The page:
Better to expand Metra service to Oswego and Yorkville or use money to solve problems within the region?

Discussion is growing about expanding Metra commuter rail service to Oswego and Yorkville but where the money will come from is an issue:

Metra board directors on Friday supported increasing a consulting contract by $439,631 for a total of $2.26 million to review the Yorkville option. The funding for the engineering study comes from a federal grant, earmarked in 2003 by former House Speaker Dennis Hastert of Yorkville.

The agency has been considering locating stations in Oswego but Yorkville is being added since it offers an optimal site for a yard to house trains. Montgomery is also in the mix as a new station.

But how to pay for operating the expansion and related construction — since most of the route is outside the six-county region that Metra serves — is an unknown. A sales tax in Cook, DuPage, Kane, Lake, McHenry and Will counties subsidizes part of the costs of running Metra, but it isn’t levied in Kendall County…

Oswego Village Administrator Steve Jones said the Metra station was “extremely important. Up until the housing crash, Oswego and the immediate area was one of the fastest-growing areas in the country. As residents move to the area, they have some expectations for transportation for employment and cultural matters … just being linked to the city.”

Since Oswego and Yorkville have been growing, this makes some sense. Yet, I wonder if it wouldn’t be better to find money, grants and otherwise, to expand train service within the six county region. As currently constituted, Metra service is based on a hub and spokes model where riders have to go into the city before heading back out. Why not find money to develop belt lines where riders can move between job centers, particularly places like Naperville, Schaumburg, and Hoffman Estates as well as O’Hare Airport? Indeed, there are already plans for such a line that involve expanding an existing beltway rail line. Read more here about the STAR Line.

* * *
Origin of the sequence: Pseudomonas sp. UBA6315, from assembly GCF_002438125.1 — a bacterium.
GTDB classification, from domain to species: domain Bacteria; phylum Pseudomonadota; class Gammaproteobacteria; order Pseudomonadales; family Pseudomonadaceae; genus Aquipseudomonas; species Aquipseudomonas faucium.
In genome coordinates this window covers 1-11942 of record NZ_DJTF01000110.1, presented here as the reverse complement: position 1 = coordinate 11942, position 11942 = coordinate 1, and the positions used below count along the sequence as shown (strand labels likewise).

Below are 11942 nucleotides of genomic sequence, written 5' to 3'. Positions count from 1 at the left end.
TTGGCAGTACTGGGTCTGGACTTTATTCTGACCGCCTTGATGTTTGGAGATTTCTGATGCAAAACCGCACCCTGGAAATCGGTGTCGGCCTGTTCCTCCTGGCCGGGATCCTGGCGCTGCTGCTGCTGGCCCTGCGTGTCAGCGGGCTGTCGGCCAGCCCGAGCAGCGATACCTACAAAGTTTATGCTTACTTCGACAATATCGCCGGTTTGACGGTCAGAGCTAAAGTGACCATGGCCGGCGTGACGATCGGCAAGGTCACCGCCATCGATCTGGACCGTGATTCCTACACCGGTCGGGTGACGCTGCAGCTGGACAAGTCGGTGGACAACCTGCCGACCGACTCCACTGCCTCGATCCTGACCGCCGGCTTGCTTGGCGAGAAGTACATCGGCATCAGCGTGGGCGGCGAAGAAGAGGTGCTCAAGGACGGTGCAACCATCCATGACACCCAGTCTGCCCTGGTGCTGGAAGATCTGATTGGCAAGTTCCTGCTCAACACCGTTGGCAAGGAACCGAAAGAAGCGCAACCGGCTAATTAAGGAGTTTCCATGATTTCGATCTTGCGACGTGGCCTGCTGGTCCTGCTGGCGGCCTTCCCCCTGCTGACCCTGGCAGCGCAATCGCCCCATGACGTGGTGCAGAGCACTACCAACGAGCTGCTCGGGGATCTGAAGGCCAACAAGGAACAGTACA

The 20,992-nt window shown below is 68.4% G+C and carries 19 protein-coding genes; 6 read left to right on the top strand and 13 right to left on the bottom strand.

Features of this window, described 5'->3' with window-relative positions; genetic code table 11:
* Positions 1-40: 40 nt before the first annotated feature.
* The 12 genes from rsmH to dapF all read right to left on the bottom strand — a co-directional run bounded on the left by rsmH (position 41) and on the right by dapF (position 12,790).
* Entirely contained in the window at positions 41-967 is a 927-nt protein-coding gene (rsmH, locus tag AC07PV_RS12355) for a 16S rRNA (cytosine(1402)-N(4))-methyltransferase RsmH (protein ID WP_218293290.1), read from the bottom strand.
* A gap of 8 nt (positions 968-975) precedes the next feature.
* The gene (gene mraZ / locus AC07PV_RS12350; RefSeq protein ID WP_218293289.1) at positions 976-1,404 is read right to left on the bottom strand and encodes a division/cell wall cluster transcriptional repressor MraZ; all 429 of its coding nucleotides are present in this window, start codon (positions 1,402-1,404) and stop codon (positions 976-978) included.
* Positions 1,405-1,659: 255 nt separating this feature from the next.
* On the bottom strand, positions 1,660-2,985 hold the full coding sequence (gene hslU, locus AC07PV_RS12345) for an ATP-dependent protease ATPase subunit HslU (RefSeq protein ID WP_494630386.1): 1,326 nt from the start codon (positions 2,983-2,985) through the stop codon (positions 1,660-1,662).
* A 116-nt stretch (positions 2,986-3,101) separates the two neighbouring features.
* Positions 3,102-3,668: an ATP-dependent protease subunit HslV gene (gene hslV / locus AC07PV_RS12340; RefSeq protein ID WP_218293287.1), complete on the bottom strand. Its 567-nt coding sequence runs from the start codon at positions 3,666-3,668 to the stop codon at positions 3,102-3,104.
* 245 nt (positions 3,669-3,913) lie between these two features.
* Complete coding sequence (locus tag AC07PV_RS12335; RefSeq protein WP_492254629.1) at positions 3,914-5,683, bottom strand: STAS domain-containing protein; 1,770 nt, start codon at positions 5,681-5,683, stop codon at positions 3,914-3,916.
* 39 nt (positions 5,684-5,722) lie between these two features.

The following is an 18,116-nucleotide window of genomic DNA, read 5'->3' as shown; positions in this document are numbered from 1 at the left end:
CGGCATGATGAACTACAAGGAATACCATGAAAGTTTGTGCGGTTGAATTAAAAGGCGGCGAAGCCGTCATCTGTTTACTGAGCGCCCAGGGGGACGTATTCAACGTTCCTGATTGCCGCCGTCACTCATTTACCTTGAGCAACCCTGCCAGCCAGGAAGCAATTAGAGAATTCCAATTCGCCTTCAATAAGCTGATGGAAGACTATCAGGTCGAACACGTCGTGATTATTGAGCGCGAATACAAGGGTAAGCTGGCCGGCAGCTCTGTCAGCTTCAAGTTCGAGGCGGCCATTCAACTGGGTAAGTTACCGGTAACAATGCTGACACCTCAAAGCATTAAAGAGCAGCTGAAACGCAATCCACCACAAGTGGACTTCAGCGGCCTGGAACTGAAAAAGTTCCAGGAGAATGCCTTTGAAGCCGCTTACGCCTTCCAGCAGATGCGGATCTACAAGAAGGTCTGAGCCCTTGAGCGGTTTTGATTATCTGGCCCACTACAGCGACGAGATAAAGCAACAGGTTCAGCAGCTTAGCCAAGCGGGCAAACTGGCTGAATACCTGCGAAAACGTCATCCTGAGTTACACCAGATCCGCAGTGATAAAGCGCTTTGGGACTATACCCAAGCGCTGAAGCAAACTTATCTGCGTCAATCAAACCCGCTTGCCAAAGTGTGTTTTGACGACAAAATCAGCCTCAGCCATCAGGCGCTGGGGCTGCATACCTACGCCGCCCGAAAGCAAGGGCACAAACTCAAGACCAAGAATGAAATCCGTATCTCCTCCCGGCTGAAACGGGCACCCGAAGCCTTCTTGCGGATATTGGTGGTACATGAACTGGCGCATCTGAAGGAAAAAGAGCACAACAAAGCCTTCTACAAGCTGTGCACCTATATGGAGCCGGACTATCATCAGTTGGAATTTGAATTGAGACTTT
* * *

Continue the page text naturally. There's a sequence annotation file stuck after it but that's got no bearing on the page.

More broadly, this is a question of whether officials should encourage continued expansion of metropolitan areas through the construction of new infrastructure or help deal with the existing issues of metropolitan regions. People may choose to move to places like Oswego or Yorkville but officials don’t necessarily have to find the money to support it.

Slower growth on the edges of suburbia

While many cities struggle with finding money, some suburbs are still growing. On the suburban fringe of Chicago, about 42 miles southwest of the city, Oswego is still experiencing growth though the pace has slowed:

This year, the local school district reported 648 more students for a total enrollment of 16,828, the village expects to issue up to 100 new-home permits and the village’s population is expected to top 30,000.

And sales tax revenue rose 8 percent — to $4.8 million — for the fiscal year ending in April. The village’s top revenue source also appears stable so far in the new budget year…

In 20 years, Oswego exploded from a village of 3,876 to nearly 30,000 and to an even larger market area that includes unincorporated areas in Kendall County, the village of Montgomery and portions of Aurora.

With the slow-up should come increased business for existing firms. But for the foreseeable future, major retail developments that once arrived in tandem with new residents aren’t likely.

So this is what the recession looks like in Oswego: no decline, some difficult in filling in existing retail and industrial space, but still growing tax revenues, some new home construction, and school enrollments.

I’d be curious to see a larger analysis of how suburbs, particularly those that were growing in the last decade, have fared in the economic crisis. Even with the money woes, I can’t imagine many have declined in population or though perhaps business has declined. My guess is that suburbs that were growth areas five years are in a holding pattern or are experiencing slight growth like Oswego.